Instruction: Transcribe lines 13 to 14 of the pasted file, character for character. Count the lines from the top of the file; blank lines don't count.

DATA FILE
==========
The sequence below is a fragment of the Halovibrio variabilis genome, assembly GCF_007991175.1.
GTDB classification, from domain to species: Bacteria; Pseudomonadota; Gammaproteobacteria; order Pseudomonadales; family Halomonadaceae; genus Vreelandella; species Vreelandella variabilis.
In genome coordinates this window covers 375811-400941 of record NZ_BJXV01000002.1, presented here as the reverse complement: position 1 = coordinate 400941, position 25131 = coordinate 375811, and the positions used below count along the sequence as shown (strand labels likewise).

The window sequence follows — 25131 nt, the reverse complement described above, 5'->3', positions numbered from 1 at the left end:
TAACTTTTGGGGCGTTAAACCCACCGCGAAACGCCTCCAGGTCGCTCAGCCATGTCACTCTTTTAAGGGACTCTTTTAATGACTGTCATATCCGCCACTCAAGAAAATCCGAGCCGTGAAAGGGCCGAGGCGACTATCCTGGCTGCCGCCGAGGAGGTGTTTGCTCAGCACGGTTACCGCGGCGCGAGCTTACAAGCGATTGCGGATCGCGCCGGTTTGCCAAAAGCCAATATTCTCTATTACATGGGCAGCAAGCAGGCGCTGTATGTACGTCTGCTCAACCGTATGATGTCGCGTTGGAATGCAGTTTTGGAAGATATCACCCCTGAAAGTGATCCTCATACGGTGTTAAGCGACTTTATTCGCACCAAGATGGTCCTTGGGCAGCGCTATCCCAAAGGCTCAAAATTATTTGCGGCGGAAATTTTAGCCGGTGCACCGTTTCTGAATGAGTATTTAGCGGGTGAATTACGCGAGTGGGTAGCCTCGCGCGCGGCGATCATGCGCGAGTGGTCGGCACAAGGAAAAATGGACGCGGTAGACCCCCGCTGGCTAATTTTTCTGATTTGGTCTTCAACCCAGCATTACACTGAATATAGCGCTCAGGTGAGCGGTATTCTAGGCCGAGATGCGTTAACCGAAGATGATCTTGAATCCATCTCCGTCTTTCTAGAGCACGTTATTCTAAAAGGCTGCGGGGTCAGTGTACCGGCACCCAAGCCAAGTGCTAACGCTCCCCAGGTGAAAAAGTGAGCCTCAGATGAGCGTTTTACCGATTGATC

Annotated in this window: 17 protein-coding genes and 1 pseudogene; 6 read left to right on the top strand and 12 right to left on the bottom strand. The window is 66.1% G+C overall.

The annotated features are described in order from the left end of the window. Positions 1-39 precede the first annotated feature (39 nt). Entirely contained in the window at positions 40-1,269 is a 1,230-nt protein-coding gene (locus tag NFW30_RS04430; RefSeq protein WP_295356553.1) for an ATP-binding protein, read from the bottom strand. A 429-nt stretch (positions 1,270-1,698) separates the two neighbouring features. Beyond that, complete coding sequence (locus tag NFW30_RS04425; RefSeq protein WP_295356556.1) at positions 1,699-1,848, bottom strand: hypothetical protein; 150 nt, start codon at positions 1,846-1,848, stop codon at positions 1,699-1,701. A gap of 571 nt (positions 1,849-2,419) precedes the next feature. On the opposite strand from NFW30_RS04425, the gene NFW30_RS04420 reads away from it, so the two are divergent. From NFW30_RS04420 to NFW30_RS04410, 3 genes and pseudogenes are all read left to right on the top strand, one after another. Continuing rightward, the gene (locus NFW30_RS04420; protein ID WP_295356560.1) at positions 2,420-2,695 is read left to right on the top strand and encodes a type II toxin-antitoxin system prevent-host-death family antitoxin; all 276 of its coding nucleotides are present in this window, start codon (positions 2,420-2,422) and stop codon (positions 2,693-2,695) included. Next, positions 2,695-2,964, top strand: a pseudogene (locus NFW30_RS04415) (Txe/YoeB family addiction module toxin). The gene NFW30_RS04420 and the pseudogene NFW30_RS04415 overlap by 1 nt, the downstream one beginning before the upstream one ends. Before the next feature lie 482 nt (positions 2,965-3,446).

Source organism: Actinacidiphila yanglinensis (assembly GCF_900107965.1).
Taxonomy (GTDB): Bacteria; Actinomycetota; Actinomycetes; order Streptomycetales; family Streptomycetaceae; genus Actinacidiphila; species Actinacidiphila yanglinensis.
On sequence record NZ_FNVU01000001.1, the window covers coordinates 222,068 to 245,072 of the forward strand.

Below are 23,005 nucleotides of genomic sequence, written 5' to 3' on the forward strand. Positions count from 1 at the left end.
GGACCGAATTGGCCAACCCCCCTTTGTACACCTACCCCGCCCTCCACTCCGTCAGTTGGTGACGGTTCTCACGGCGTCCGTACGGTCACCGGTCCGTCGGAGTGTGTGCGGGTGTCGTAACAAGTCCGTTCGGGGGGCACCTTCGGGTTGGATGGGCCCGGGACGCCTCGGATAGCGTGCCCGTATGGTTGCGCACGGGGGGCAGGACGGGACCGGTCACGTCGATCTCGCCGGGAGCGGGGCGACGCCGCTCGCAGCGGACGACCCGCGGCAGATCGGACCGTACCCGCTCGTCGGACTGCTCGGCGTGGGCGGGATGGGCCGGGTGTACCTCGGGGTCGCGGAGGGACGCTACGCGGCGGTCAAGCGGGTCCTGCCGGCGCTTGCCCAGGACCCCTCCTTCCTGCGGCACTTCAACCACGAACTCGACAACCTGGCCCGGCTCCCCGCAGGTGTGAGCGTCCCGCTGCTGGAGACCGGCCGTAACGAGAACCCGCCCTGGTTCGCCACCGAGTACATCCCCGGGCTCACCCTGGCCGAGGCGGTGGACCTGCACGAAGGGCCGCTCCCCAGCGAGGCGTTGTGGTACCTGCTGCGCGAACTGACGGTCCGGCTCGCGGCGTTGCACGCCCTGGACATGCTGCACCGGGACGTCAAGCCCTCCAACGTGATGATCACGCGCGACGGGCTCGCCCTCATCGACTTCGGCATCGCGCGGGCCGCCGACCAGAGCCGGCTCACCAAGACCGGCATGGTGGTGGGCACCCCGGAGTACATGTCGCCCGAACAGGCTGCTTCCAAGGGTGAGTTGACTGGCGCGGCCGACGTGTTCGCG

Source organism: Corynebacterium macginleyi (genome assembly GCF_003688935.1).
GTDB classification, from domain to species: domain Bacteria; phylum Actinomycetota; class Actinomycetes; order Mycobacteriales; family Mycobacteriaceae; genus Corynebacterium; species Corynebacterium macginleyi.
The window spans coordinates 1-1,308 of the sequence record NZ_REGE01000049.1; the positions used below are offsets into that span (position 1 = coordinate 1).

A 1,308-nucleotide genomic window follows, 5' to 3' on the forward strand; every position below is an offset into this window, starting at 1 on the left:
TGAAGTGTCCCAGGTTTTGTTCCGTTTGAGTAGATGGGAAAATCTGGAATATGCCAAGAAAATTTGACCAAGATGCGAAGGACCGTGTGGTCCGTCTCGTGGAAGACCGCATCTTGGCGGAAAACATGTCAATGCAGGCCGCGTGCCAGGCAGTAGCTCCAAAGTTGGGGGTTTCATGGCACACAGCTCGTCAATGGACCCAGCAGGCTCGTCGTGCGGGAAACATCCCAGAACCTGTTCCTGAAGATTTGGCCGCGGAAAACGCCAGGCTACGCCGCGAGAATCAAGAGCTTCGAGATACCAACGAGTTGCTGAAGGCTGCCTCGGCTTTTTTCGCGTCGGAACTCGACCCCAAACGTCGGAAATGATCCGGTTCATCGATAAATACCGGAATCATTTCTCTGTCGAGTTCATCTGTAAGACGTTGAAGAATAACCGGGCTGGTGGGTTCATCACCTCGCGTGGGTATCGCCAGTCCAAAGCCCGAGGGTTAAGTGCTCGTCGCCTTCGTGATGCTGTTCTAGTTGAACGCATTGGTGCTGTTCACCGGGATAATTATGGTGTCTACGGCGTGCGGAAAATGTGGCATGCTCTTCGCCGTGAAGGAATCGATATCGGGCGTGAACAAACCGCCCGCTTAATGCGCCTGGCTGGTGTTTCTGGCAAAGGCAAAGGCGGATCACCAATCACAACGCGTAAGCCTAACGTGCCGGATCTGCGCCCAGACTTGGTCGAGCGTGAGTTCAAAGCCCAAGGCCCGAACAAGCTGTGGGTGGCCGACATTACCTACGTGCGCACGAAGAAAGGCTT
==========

Source organism: Corynebacterium macginleyi (genome assembly GCF_003688935.1).
GTDB classification, from domain to species: domain Bacteria; phylum Actinomycetota; class Actinomycetes; order Mycobacteriales; family Mycobacteriaceae; genus Corynebacterium; species Corynebacterium macginleyi.